No, South Africa’s Nigeria embassy has not been hit by a bomb blast

A video, supposedly showing the aftermath of a bomb blast at the South African embassy in Nigeria, has been viewed tens of thousands of times on social media in recent days.  But there has been no such bombing, and Nigerian police as well as the minister of information dismissed the claims as “fake news”. While the video has spread in recent days during a wave of attacks against foreign-owned shops in South Africa, all available evidence indicates that it shows a bomb blast at a shopping mall in Abuja in 2014.

One version of the video has been viewed more than 148,000 times since it was posted on Facebook on September 6. We’ve archived the video here. “The video has graphic images,please open at your own discretion. Nigerians bombed the South African Embassy in Nigeria,” reads the caption.

One of the Facebook posts claiming to show a bombing at the South African embassy in Nigeria

The same video was posted here, shared more than 2,800 times and seen by nearly 66,000 Facebook users. This particular post claims the bomb blast was carried out in Lagos. “Breaking news: Bomb blast at the south africa embassy in lagos many feared dead,” the caption read.

South Africa has two main diplomatic missions in Nigeria, neither of which officially goes by ‘embassy’ -- it has a High Commission in Abuja and a Consulate-General in Lagos.

The South African government announced on September 5 that it was temporarily closing both of these offices as a security measure during a spate of attacks against South African-owned businesses in Nigeria. These came as reprisal attacks following a wave of xenophobic attacks in South Africa, including many directed against Nigerian-owned businesses and properties.

While tensions have been high between the two countries, neither the South African high commission nor the consulate-general in Nigeria have been hit by a bomb attack during this month’s unrest.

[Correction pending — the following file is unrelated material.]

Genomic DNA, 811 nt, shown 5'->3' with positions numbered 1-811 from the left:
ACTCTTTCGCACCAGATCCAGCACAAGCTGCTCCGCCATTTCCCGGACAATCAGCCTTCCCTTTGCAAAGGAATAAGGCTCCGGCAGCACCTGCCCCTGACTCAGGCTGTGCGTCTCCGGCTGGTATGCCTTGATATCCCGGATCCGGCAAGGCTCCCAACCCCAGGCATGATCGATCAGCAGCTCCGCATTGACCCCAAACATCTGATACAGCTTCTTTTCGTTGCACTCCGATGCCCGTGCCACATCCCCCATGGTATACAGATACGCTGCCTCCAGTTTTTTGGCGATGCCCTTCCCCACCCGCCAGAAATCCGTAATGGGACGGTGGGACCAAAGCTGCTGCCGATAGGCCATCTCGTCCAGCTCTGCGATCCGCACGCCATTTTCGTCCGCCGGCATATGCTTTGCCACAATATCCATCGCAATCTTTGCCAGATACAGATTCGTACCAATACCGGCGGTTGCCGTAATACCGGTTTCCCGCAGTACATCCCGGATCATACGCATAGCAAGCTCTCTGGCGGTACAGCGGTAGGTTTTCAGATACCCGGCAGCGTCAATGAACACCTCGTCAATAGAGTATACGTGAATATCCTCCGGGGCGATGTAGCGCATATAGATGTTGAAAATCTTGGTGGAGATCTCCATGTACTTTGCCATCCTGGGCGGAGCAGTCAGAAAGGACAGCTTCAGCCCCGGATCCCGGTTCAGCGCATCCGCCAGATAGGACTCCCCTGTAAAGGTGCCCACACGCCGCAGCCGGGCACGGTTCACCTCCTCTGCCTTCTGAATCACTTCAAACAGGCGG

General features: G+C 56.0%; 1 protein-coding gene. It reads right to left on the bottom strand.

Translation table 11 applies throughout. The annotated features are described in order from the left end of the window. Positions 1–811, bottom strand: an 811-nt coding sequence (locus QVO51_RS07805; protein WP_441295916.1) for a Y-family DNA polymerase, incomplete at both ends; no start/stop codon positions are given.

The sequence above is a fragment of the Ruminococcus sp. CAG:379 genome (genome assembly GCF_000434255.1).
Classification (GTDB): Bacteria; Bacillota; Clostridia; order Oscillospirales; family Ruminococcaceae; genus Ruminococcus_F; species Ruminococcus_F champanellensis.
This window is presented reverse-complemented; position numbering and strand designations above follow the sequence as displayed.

‘Fake news’, says Nigeria’s government

The Nigerian government dismissed claims of a bomb attack against one of South Africa’s diplomatic mission as “fake news”. 

“The video of the purported bomb explosion which is being circulated on the social media, is that of the bomb explosion at Emab plaza, near Banex, in Abuja on June 25, 2014,” read a statement from Lai Mohammed, minister of information and culture.

The Nigerian Police Force also called the video “another classical example of a disingenuous piece of Fake News”.

Is this video really what the government says it is?

According to the Nigerian government, the video shows a bombing in Abuja in 2014. The bombing at the Emab Plaza shopping mall, which killed at least 21 people, was widely reported at the time, including by AFP.

We wanted to confirm if the video was really filmed at the scene of the Abuja bombing. 

Using video verification tool inVID, we found that still frames within the video had been on the internet for a long time. But the metadata of the shared videos had been wiped, making it difficult to pin the video to a particular date or location.

Forensic analysis showed that a version of the video was uploaded to the Zambian Facebook page using an Apple computer. But not much else could be proven from the other data.

A screenshot taken on September 10, 2019, showing the results of an analysis of one of the video's frames

Reverse image search for many screenshots from the video also came up with no older versions of the video.

Watching the video time and again, we spotted a few green cabs, popular in Abuja, Nigeria’s capital.

So, we resorted to trying different search terms on YouTube that included the terms “car bomb” and “in Abuja”.

We eventually found this video, uploaded by popular YouTuber Adeola Fayehun in June 2014, with the caption “Abuja Emab plaza Bomb Blast June 2014”.

A screenshot taken on September 10, 2019, showing the same video uploaded to YouTube in June 2014

The footage is the same as that making the rounds this week -- proving that it was indeed online five years ago and does not show a recent attack on a South African diplomatic mission in Nigeria. 

Fayehun cautions in the description that she does not own the video, saying only that she hopes “more people will see the impact of the explosion” after she shared it. 

So we cannot be 100 percent sure, from this video alone, that the footage shows the aftermath of the Emab Plaza bombing.

However, a comparison of the video with photographs taken at the scene of the bombing shows similarities. 

While the quality of the video is grainy, the building seen in the background at the blast site appears to be a low three-story structure, like the Emab Plaza mall.

Comparing this screenshot from the video with a photo used in CNN’s coverage at the time, you can see what appears to be the same tall tree to the left of the shot and the same black and white road barrier. You can also see what appears to be one of the same green taxis burning outside the building.

Screenshot taken on September 11, 2019, showing a scene from the video
Screenshot taken on September 11, 2019, showing a CNN picture from the same incident

All the available evidence therefore suggests that the video was indeed filmed at the site of the Emab Plaza mall bombing in Abuja in 2014.